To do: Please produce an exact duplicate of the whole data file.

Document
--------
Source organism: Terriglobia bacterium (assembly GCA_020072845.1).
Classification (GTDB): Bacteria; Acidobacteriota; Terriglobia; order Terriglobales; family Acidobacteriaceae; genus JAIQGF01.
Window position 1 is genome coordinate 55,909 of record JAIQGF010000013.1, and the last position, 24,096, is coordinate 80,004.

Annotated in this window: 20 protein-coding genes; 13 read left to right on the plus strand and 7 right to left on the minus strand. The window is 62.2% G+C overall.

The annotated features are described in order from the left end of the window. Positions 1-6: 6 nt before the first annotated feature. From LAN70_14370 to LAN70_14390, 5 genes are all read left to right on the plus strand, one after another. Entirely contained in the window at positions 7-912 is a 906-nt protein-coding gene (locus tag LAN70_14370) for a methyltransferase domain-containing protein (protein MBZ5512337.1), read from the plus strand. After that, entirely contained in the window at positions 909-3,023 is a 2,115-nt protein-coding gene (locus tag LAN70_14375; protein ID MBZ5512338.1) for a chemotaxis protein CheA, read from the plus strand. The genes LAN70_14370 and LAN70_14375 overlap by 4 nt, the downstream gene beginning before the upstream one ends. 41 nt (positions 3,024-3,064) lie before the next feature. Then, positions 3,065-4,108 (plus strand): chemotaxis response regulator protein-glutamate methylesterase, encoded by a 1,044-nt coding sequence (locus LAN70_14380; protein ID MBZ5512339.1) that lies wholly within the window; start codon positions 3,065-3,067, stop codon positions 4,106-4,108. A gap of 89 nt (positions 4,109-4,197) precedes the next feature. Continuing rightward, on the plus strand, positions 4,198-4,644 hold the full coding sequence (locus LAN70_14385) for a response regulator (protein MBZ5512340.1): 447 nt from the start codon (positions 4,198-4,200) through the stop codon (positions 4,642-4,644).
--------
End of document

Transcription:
Source organism: Terriglobia bacterium (assembly GCA_020072845.1).
Classification (GTDB): Bacteria; Acidobacteriota; Terriglobia; order Terriglobales; family Acidobacteriaceae; genus JAIQGF01.
Window position 1 is genome coordinate 55,909 of record JAIQGF010000013.1, and the last position, 24,096, is coordinate 80,004.

Annotated in this window: 20 protein-coding genes; 13 read left to right on the plus strand and 7 right to left on the minus strand. The window is 62.2% G+C overall.

The annotated features are described in order from the left end of the window. Positions 1-6: 6 nt before the first annotated feature. From LAN70_14370 to LAN70_14390, 5 genes are all read left to right on the plus strand, one after another. Entirely contained in the window at positions 7-912 is a 906-nt protein-coding gene (locus tag LAN70_14370) for a methyltransferase domain-containing protein (protein MBZ5512337.1), read from the plus strand. After that, entirely contained in the window at positions 909-3,023 is a 2,115-nt protein-coding gene (locus tag LAN70_14375; protein ID MBZ5512338.1) for a chemotaxis protein CheA, read from the plus strand. The genes LAN70_14370 and LAN70_14375 overlap by 4 nt, the downstream gene beginning before the upstream one ends. 41 nt (positions 3,024-3,064) lie before the next feature. Then, positions 3,065-4,108 (plus strand): chemotaxis response regulator protein-glutamate methylesterase, encoded by a 1,044-nt coding sequence (locus LAN70_14380; protein ID MBZ5512339.1) that lies wholly within the window; start codon positions 3,065-3,067, stop codon positions 4,106-4,108. A gap of 89 nt (positions 4,109-4,197) precedes the next feature. Continuing rightward, on the plus strand, positions 4,198-4,644 hold the full coding sequence (locus LAN70_14385) for a response regulator (protein MBZ5512340.1): 447 nt from the start codon (positions 4,198-4,200) through the stop codon (positions 4,642-4,644).